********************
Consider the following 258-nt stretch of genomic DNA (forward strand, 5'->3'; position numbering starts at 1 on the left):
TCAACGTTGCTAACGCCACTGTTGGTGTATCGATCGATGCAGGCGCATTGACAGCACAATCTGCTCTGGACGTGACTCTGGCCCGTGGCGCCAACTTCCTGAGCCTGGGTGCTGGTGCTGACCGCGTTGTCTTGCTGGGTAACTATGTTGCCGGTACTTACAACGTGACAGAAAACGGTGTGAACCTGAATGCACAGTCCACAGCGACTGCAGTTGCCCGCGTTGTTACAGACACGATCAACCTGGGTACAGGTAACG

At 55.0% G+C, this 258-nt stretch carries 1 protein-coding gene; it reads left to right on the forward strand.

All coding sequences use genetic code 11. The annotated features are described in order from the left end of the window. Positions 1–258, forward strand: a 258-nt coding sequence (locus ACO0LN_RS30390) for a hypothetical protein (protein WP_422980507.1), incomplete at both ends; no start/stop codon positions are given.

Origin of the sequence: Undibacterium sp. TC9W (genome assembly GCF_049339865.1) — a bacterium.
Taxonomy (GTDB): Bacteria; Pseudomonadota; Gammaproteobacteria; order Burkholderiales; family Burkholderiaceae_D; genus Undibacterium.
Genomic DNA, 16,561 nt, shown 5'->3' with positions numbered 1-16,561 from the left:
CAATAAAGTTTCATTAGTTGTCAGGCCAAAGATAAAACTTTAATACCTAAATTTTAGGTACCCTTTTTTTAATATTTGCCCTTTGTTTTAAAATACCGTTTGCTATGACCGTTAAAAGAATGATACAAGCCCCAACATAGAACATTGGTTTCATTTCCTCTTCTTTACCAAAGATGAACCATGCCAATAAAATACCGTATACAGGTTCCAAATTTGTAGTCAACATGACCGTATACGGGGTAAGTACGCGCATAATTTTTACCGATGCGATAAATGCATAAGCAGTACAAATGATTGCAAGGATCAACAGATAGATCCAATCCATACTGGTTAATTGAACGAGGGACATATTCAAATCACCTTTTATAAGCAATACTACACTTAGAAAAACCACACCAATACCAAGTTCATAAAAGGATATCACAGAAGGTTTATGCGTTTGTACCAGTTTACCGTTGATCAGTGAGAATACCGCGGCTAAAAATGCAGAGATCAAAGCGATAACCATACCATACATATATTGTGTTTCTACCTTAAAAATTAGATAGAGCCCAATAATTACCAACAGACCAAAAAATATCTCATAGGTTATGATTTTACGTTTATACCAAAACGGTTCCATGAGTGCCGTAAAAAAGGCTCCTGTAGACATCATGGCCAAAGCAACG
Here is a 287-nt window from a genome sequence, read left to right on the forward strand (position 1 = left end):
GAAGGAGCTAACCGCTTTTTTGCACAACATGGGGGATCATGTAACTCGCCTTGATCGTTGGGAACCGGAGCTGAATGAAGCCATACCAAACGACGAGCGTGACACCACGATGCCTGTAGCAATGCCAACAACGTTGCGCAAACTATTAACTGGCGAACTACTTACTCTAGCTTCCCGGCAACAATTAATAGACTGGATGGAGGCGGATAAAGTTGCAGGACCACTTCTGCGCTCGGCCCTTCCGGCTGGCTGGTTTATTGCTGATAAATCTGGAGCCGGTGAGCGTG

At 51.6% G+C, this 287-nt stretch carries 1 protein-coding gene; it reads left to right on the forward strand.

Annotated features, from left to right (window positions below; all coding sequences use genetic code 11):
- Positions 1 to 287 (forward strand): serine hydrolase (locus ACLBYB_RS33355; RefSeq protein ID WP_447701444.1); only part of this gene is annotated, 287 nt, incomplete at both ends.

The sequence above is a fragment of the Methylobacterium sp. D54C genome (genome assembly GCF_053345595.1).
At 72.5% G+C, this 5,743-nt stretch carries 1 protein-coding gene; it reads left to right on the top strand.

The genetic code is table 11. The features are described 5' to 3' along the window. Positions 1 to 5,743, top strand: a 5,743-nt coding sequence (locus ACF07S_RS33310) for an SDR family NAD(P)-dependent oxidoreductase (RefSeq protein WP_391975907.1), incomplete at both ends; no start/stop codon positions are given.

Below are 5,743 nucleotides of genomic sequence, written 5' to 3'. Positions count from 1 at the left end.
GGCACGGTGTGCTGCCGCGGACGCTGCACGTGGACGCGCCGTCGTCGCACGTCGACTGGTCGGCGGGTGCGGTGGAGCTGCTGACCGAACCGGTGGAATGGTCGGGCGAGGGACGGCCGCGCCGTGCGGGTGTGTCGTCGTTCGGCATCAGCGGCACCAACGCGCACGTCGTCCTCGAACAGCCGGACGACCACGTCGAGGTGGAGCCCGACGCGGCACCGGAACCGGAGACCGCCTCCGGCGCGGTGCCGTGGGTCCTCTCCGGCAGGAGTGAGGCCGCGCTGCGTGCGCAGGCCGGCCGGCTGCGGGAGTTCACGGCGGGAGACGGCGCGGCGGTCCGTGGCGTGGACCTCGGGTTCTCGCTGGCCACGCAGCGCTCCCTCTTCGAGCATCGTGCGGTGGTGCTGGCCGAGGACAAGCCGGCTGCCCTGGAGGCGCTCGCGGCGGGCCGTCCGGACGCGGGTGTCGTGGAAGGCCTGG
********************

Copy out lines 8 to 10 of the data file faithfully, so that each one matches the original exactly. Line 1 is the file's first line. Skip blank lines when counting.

CAATAAAGTTTCATTAGTTGTCAGGCCAAAGATAAAACTTTAATACCTAAATTTTAGGTACCCTTTTTTTAATATTTGCCCTTTGTTTTAAAATACCGTTTGCTATGACCGTTAAAAGAATGATACAAGCCCCAACATAGAACATTGGTTTCATTTCCTCTTCTTTACCAAAGATGAACCATGCCAATAAAATACCGTATACAGGTTCCAAATTTGTAGTCAACATGACCGTATACGGGGTAAGTACGCGCATAATTTTTACCGATGCGATAAATGCATAAGCAGTACAAATGATTGCAAGGATCAACAGATAGATCCAATCCATACTGGTTAATTGAACGAGGGACATATTCAAATCACCTTTTATAAGCAATACTACACTTAGAAAAACCACACCAATACCAAGTTCATAAAAGGATATCACAGAAGGTTTATGCGTTTGTACCAGTTTACCGTTGATCAGTGAGAATACCGCGGCTAAAAATGCAGAGATCAAAGCGATAACCATACCATACATATATTGTGTTTCTACCTTAAAAATTAGATAGAGCCCAATAATTACCAACAGACCAAAAAATATCTCATAGGTTATGATTTTACGTTTATACCAAAACGGTTCCATGAGTGCCGTAAAAAAGGCTCCTGTAGACATCATGGCCAAAGCAACG
Here is a 287-nt window from a genome sequence, read left to right on the forward strand (position 1 = left end):
GAAGGAGCTAACCGCTTTTTTGCACAACATGGGGGATCATGTAACTCGCCTTGATCGTTGGGAACCGGAGCTGAATGAAGCCATACCAAACGACGAGCGTGACACCACGATGCCTGTAGCAATGCCAACAACGTTGCGCAAACTATTAACTGGCGAACTACTTACTCTAGCTTCCCGGCAACAATTAATAGACTGGATGGAGGCGGATAAAGTTGCAGGACCACTTCTGCGCTCGGCCCTTCCGGCTGGCTGGTTTATTGCTGATAAATCTGGAGCCGGTGAGCGTG